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  • Rabitz

    1. 1. GLOBAL SENSITIVITY ANALYSIS BY RANDOM SAMPLING - HIGH DIMENSIONAL MODEL REPRESENTATION (RS-HDMR) Herschel Rabitz Department of Chemistry, Princeton University, Princeton, New Jersey 08544
    2. 2. HDMR Methodology <ul><li>HDMR expresses a system output as a hierarchical correlated function expansion of inputs: </li></ul>
    3. 3. HDMR Methodology (Contd.) <ul><ul><li>HDMR component functions are optimally defined as: </li></ul></ul><ul><ul><ul><li>where are unconditional and conditional probability density functions: </li></ul></ul></ul>
    4. 4. RS (Random Sampling) – HDMR (Contd.) <ul><ul><li>RS-HDMR component functions are approximated by expansions of orthonormal polynomials </li></ul></ul><ul><ul><ul><li>Inputs can be sampled independently and/or in a correlated fashion </li></ul></ul></ul><ul><ul><ul><li>Only one set of data is needed to determine all of the component functions </li></ul></ul></ul><ul><ul><ul><li>Statistical analysis (F-test) is used proper truncation of RS-HDMR expansion </li></ul></ul></ul>
    5. 5. Global Sensitivity Analysis by RS-HDMR <ul><ul><li>Individual RS-HDMR component functions have a direct statistical correlation interpretation, which permits the model output variance to be decomposed into its input contributions </li></ul></ul><ul><ul><ul><li>Where are defined as the covariances of </li></ul></ul></ul><ul><ul><li>with f(x), respectively </li></ul></ul>
    6. 6. A Propellant Ignition Model Calculated profiles of temperature and major mole fractions for the ignition and combustion of the M10 solid propellant
    7. 7. A Propellant Ignition Model <ul><ul><li>10 independent and 44 cooperative contributions of inputs were identified as significant </li></ul></ul>
    8. 8. A Propellant Ignition Model <ul><ul><li>Nonlinear global sensitivity indexes efficiently identified all significant contributions of inputs </li></ul></ul>
    9. 9. Trichloroethylene (TCE) Microenvironmental/Pharmacokinetic Modeling Microenvironmental/exposure/dose modeling system Structure of TCE-PBPK model (adapted from Fisher et. al., 1998)
    10. 10. Example: Trichloroethylene (TCE) Microenvironmental/Pharmacokinetic Modeling <ul><ul><li>The coupled microenvironmental/pharmacokinetic model: </li></ul></ul><ul><ul><ul><li>Three exposure routes (inhalation, ingestion, and dermal absorption) </li></ul></ul></ul><ul><ul><ul><li>Release of TCE from water into the air within the residence </li></ul></ul></ul><ul><ul><ul><li>Activities of individuals and physiological uptake processes </li></ul></ul></ul><ul><ul><li>Seven input variables [age (x 1 ), tap water concentration (x 2 ), shower stall volume (x 3 ), drinking water consumption rate (x 4 ), shower flow rate (x 5 ), shower time (x 6 ), time in bathroom after shower (x 7 )] are used to construct the RS-HDMR orthonormal polynomials </li></ul></ul><ul><ul><li>Target outputs: the total internal doses from intake (inhalation and ingestion) and uptake (dermal absorption) </li></ul></ul><ul><ul><ul><li>The amount inhaled or ingested: </li></ul></ul></ul><ul><ul><ul><li>The amount absorbed: </li></ul></ul></ul><ul><ul><ul><li>C(t): exposure concentration, IR(t): inhalation or ingestion rate, K p : permeability coefficient, SA(t): surface area exposed </li></ul></ul></ul>
    11. 11. Trichloroethylene (TCE) Microenvironmental/Pharmacokinetic Modeling <ul><li>Inputs (x 1 , x 2 , x 3 , x 4 ) have a uniform distribution, and inputs (x 5 , x 6 , x 7 ) have a triangular distribution; 10,000 input-output data were generated </li></ul>The data distributions for the uniformly distributed variable x 1 and the triangularly distributed variable x 5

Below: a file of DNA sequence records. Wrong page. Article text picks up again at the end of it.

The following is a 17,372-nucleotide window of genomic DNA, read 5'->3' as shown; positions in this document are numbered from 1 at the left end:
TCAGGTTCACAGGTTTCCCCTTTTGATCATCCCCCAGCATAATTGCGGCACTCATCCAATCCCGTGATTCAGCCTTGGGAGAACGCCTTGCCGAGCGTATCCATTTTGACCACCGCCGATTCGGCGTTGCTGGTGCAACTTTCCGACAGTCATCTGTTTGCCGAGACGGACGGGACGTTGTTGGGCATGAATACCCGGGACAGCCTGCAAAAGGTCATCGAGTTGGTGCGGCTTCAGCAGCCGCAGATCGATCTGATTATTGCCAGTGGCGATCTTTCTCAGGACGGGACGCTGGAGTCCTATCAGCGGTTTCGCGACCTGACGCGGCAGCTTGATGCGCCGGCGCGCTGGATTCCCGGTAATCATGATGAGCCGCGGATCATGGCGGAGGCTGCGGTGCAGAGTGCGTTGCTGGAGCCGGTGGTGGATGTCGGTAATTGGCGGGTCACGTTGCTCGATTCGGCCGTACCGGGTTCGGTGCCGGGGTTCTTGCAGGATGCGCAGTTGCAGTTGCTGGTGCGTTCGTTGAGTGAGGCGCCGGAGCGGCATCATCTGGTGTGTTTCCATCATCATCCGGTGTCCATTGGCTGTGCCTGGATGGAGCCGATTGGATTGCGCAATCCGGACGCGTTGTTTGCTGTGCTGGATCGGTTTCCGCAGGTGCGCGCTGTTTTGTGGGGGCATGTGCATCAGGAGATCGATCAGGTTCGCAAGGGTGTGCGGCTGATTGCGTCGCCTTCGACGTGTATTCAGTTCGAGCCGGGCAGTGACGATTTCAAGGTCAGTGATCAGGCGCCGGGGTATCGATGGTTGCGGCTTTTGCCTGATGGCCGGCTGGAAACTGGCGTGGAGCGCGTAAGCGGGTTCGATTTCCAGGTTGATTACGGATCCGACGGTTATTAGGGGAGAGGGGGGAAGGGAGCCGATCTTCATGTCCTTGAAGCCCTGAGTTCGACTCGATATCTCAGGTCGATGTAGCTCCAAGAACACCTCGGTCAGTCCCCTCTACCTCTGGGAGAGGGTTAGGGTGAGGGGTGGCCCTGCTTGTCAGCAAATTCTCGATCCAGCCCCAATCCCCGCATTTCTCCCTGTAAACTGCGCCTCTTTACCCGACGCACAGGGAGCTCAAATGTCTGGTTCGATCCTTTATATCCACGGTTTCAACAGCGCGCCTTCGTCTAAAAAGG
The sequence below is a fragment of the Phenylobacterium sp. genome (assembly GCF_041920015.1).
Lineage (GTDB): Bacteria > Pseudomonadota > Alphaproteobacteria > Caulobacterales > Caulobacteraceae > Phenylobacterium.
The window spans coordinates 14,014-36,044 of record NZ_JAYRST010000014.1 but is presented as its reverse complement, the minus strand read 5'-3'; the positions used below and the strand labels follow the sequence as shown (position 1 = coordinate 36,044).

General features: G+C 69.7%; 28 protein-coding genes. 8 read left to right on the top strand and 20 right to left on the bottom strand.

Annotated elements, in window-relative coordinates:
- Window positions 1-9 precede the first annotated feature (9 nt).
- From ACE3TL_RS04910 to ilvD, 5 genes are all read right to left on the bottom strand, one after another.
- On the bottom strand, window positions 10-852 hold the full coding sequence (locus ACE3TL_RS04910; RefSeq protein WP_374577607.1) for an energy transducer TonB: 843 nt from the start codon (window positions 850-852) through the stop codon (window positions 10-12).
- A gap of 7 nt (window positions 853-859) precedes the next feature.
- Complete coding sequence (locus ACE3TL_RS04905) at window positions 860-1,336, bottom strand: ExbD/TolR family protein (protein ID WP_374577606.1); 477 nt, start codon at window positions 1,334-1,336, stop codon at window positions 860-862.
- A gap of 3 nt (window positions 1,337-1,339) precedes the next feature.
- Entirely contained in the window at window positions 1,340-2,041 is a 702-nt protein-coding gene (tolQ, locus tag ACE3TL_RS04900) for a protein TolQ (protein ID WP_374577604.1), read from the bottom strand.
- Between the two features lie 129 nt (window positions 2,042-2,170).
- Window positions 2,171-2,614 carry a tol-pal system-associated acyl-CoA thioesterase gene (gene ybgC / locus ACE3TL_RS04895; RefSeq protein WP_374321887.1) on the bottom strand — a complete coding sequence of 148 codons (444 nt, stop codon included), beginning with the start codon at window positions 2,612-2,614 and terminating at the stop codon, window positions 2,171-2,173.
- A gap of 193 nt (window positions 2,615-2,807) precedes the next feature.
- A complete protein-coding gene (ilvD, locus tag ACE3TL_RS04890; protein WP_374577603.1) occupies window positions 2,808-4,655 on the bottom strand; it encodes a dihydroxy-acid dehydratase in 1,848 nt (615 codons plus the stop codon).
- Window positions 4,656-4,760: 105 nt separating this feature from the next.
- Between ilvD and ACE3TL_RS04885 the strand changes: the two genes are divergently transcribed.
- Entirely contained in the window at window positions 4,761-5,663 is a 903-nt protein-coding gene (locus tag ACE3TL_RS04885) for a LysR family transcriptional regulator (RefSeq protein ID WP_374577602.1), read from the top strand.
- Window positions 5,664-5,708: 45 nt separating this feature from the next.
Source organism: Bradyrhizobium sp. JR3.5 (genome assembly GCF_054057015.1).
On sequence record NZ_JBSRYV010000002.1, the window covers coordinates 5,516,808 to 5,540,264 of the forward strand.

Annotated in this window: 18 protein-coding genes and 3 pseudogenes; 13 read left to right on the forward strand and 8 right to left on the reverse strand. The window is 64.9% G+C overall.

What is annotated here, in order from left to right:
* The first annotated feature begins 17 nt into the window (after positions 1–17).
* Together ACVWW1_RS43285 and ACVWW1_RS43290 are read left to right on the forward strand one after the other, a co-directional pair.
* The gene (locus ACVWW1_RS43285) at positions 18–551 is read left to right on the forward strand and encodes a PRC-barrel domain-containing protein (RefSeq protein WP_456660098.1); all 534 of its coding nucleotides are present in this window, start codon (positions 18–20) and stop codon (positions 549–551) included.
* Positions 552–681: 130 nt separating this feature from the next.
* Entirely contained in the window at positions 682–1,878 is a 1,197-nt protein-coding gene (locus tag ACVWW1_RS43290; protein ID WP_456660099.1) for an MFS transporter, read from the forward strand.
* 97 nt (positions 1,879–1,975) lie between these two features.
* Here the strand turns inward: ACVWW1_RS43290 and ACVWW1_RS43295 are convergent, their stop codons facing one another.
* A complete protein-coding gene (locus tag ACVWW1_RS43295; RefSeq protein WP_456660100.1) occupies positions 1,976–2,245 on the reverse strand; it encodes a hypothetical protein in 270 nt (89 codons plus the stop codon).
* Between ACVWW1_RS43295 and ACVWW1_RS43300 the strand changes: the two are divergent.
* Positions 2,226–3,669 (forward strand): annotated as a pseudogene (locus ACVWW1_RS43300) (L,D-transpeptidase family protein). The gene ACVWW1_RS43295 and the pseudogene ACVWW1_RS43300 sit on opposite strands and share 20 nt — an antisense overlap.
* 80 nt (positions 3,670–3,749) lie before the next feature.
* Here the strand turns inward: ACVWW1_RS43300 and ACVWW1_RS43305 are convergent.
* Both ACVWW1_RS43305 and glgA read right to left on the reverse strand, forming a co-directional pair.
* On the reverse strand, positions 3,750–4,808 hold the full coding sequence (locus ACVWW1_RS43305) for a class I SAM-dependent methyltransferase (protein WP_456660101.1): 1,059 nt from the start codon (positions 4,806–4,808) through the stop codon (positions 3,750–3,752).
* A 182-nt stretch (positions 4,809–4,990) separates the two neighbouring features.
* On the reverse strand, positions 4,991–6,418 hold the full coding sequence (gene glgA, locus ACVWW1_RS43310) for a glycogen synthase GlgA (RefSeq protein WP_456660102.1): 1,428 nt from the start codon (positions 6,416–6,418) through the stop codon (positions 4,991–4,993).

12. 12. Trichloroethylene (TCE) Microenvironmental/Pharmacokinetic Modeling <ul><ul><li>Seven independent, fifteen 2nd order and one 3rd order cooperative contributions of inputs were identified as significant </li></ul></ul>First order sensitivity indexes
    13. 13. Trichloroethylene (TCE) Microenvironmental/Pharmacokinetic Modeling <ul><ul><li>Nonlinear global sensitivity indexes (2 nd order and above) efficiently identified all significant contributions of inputs </li></ul></ul>The ten largest 2 nd and 3 rd order sensitivity indexes
    14. 14. Identification of bionetwork model parameters <ul><li>Characteristics of the problem: </li></ul><ul><li>System nonlinearity </li></ul><ul><li>Limited number & type of experiments </li></ul><ul><li>Considerable biological and measurement noise </li></ul>Multiple solutions exist ! <ul><li>Problems with traditional identification methods: </li></ul><ul><li>Provide only one or a few solutions for each parameter </li></ul><ul><li>Assume linear propagation from data noise to </li></ul><ul><li>parameter uncertainties </li></ul><ul><li>The closed-loop identification protocol (CLIP): </li></ul><ul><li>Extract the full parameter distribution by global identification </li></ul><ul><li>Iteratively look for the most informative experiments for </li></ul><ul><li>minimizing parameter uncertainty </li></ul>
    15. 15. Pre-lab analysis and design of the most informative experiments Iterative experiment optimization and data acquisition Global parameter identification General operation of CLIP
    16. 16. Isoleucyl-tRNA synthetase proofreading valyl-tRNA Ile Okamoto and Savageau, Biochemistry, 23:1701-1709 (1984) * * * * * * * Rate constants to be identified
    17. 17. The inversion module: identifying the rate constant distribution <ul><li>The Genetic Algorithm (GA) </li></ul><ul><li>Mutation </li></ul><ul><li>1101 11 1 1+1100 0 0 10 </li></ul><ul><li>1101 11 0 1+1100 0 1 10 </li></ul><ul><li>Crossover </li></ul><ul><li>1101 1100 + 1111 0010 </li></ul><ul><li>1101 0010 + 1111 1100 </li></ul>The inversion cost function Typical rate constant distribution after random perturbation/control Q Inversion quality index Q